Tag Archives: zimbabwe banking

Entrepreneurial Principles from Institutional Investors Perspective


Entrepreneurial Principles
1. It’s important to have a credible business plan and model.
2. Who you are is more important than your business idea. The substance and integrity of the promoters is critical because investors invest in people and not business plans.
3. Be prepared to lose control in order to grow the business. 30% of a bigger pie is better than 100% of a miniature pie. Promoters are sometimes shortsighted and once successful become greedy and want institutional investors to exit. They forget that these supported them when no one else would.
4. Give the investor a level of comfort so that he believes that he has a competent and capable steward over his investment. Investors take calculated risks.
5. Your past matters. Where have you been? What have you accomplished or done? How faithful and successful where you, wherever you have been? How did you relate to others? Can you be trusted? These character issues are more important than competence. The Bible teaches that faithfulness in another’s business qualifies you for your own.
6. Investors are comfortable in the credibility of a pool of resources and competences in a team of promoters rather than risking their money on one person’s skills. Whenever there is a team the robustness of the internal relationships among promoters is critical. Compare the Unibank and Century scenarios to solid teams like Trust, NMB,
Kingdom, ReNaissance, Royal etc.
7. Demonstrate to investors that you are also putting your own resources at risk for the business idea.
8. To build transgenerational businesses one needs stability of shareholder base. However depending completely on institutional investors may be unwise as these tend to quickly change their positions and offload their equity. Most institutional investors think short term. It follows that once a business is established efforts should be made to replace short term investors with some stable long term friendly investors e.g. Econet Wireless Capital and Meikles in Kingdom Financial Holdings.
9. Entrepreneurs in the banking sector coming from a poverty mentality failed to convert to an abundance mindset. Consequently some focused more on personal success than the success of the business that would create transgenerational legacies.
10. Have a clear perspective of the purpose for wealth creation agenda. Why are you creating wealth and for whose benefit?
11. You can not build a structure without solid foundations. Success is about principles and values rather than gifting.
12. Do not be a copycat. Understand the business and the rules of the game you want to play.
13. Refrain from being greedy and selfish. As you share the cake, your piece grows.
14. Be transparent with, and communicate with clarity to investors and customers.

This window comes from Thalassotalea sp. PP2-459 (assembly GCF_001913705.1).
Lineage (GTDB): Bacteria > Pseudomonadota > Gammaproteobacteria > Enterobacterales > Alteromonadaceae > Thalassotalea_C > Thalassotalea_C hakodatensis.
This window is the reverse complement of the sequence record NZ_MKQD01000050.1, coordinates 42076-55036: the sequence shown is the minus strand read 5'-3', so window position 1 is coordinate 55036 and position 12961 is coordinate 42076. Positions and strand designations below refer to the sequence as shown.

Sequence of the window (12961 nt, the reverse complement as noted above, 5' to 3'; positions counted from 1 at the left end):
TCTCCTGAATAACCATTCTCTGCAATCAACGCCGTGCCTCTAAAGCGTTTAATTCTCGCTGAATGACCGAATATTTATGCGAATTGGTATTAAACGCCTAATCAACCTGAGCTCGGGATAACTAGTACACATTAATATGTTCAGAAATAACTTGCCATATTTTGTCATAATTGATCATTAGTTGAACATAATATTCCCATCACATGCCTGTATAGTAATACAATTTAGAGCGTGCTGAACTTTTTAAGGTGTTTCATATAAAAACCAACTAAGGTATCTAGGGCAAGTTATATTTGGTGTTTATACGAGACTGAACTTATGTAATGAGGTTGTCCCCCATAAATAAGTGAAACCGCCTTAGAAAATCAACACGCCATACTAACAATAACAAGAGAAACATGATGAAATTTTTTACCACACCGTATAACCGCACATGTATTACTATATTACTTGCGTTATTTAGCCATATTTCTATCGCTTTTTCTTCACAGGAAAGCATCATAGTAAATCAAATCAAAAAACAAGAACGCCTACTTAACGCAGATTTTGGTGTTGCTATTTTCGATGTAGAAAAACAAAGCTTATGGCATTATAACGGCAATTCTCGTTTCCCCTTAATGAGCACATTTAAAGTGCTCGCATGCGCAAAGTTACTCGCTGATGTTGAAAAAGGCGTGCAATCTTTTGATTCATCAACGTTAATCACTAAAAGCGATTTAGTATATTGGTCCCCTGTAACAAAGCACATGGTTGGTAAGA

15. When faced with challenges persist. Persistence pays. There is need to sacrifice in order to create long term wealth. Immediate gratification and consumptive patterns rob the future.

“The one thing people and nations must understand is that in order to prosper they must be willing to sacrifice. I am willing to sacrifice now – knowing that the benefits will manifest in the future.” Founder of Daewoo.

Entrepreneurial Principles from ReNaissance Financial Holdings


Editor: I have left this post exactly as it is in Entrepreneurship On Trial which I penned in 2010 for a purpose.

Entrepreneurial Principles

This case study shows how an entrepreneur was formed, how each decision led to new doors and greater opportunities. It’s too early to adequately evaluate the FML foray. So far so good! But what events could cause this to become an albatross? How might Timba
avoid those vulnerabilities? What are the likely scenarios of how this investment will proceed from here? How might Timba proceed more effectively? What risks should he avoid taking? Answering these questions is the challenge of strategy.

The learning points for entrepreneurs from this case study are:

1. An entrepreneurial business is built on a solid business model and philosophy. The business model can be remodelled, as Prof. Mitchell argues so powerfully in his books.

2. In entrepreneurial investments sometimes one does not have to own the asset if he can control and derive benefit from it. For example using Econet Wireless Capital’s resources when his had run out, Timba managed to acquire control of FML.

3. A keen concern for the human resources of the entrepreneurial venture and delivering value to them increases the value of the business.

4. Cultivating and protecting a network of relationships is critical for an entrepreneur. Timba’s relationships with Strive Masiyiwa, Shingai Mutasa and Gideon Gono, for example, have proved beneficial to him.

5. Business challenges can be converted to opportunities, depending on how one views them. It all depends on one’s mindset. The threat that FML posed to RFHL was successfully converted to an immense opportunity.

6. Decisiveness is critical to entrepreneurs but this does not imply risk-taking without counsel. Surrounding oneself with strong leaders who can offer counsel is beneficial in the high stakes game of business.